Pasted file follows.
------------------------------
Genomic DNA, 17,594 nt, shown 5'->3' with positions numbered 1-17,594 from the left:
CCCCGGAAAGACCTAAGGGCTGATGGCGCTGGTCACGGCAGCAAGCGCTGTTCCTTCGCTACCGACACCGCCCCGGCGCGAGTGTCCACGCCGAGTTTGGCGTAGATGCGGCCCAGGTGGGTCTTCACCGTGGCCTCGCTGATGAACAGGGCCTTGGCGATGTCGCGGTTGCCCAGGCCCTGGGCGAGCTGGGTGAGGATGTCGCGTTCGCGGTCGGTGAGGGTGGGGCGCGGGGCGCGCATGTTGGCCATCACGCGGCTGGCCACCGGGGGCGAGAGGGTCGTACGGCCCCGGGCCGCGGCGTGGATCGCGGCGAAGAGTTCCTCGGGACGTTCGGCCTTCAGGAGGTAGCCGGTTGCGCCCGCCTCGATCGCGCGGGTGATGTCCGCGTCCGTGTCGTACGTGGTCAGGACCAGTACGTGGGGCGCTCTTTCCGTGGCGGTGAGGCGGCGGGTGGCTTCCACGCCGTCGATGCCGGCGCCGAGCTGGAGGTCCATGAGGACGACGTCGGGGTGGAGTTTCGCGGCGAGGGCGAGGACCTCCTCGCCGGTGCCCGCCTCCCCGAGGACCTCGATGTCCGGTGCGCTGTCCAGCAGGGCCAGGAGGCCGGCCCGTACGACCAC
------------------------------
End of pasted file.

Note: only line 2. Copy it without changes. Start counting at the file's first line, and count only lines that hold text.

CCCCGGAAAGACCTAAGGGCTGATGGCGCTGGTCACGGCAGCAAGCGCTGTTCCTTCGCTACCGACACCGCCCCGGCGCGAGTGTCCACGCCGAGTTTGGCGTAGATGCGGCCCAGGTGGGTCTTCACCGTGGCCTCGCTGATGAACAGGGCCTTGGCGATGTCGCGGTTGCCCAGGCCCTGGGCGAGCTGGGTGAGGATGTCGCGTTCGCGGTCGGTGAGGGTGGGGCGCGGGGCGCGCATGTTGGCCATCACGCGGCTGGCCACCGGGGGCGAGAGGGTCGTACGGCCCCGGGCCGCGGCGTGGATCGCGGCGAAGAGTTCCTCGGGACGTTCGGCCTTCAGGAGGTAGCCGGTTGCGCCCGCCTCGATCGCGCGGGTGATGTCCGCGTCCGTGTCGTACGTGGTCAGGACCAGTACGTGGGGCGCTCTTTCCGTGGCGGTGAGGCGGCGGGTGGCTTCCACGCCGTCGATGCCGGCGCCGAGCTGGAGGTCCATGAGGACGACGTCGGGGTGGAGTTTCGCGGCGAGGGCGAGGACCTCCTCGCCGGTGCCCGCCTCCCCGAGGACCTCGATGTCCGGTGCGCTGTCCAGCAGGGCCAGGAGGCCGGCCCGTACGACCAC